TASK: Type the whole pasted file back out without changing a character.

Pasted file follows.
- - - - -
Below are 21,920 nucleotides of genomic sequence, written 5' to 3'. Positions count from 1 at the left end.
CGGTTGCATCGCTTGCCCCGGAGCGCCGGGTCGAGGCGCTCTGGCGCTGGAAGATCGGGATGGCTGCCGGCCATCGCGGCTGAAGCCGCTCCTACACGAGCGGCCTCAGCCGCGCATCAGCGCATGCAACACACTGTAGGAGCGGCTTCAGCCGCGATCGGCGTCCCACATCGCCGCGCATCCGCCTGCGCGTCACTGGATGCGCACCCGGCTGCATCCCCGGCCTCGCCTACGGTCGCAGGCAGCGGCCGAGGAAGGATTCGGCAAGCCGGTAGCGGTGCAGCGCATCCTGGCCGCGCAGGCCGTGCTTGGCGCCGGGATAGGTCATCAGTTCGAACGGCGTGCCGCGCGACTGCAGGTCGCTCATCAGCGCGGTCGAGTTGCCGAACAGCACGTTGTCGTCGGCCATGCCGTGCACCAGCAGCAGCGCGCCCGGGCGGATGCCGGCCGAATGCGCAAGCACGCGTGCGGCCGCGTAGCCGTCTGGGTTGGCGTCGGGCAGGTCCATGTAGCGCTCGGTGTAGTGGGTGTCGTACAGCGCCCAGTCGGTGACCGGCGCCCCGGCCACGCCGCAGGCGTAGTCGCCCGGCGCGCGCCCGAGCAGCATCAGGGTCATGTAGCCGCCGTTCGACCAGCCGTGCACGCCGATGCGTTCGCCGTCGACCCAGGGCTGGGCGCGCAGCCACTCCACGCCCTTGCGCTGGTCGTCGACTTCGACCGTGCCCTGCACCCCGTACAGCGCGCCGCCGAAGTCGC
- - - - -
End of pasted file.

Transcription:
Below are 21,920 nucleotides of genomic sequence, written 5' to 3'. Positions count from 1 at the left end.
CGGTTGCATCGCTTGCCCCGGAGCGCCGGGTCGAGGCGCTCTGGCGCTGGAAGATCGGGATGGCTGCCGGCCATCGCGGCTGAAGCCGCTCCTACACGAGCGGCCTCAGCCGCGCATCAGCGCATGCAACACACTGTAGGAGCGGCTTCAGCCGCGATCGGCGTCCCACATCGCCGCGCATCCGCCTGCGCGTCACTGGATGCGCACCCGGCTGCATCCCCGGCCTCGCCTACGGTCGCAGGCAGCGGCCGAGGAAGGATTCGGCAAGCCGGTAGCGGTGCAGCGCATCCTGGCCGCGCAGGCCGTGCTTGGCGCCGGGATAGGTCATCAGTTCGAACGGCGTGCCGCGCGACTGCAGGTCGCTCATCAGCGCGGTCGAGTTGCCGAACAGCACGTTGTCGTCGGCCATGCCGTGCACCAGCAGCAGCGCGCCCGGGCGGATGCCGGCCGAATGCGCAAGCACGCGTGCGGCCGCGTAGCCGTCTGGGTTGGCGTCGGGCAGGTCCATGTAGCGCTCGGTGTAGTGGGTGTCGTACAGCGCCCAGTCGGTGACCGGCGCCCCGGCCACGCCGCAGGCGTAGTCGCCCGGCGCGCGCCCGAGCAGCATCAGGGTCATGTAGCCGCCGTTCGACCAGCCGTGCACGCCGATGCGTTCGCCGTCGACCCAGGGCTGGGCGCGCAGCCACTCCACGCCCTTGCGCTGGTCGTCGACTTCGACCGTGCCCTGCACCCCGTACAGCGCGCCGCCGAAGTCGC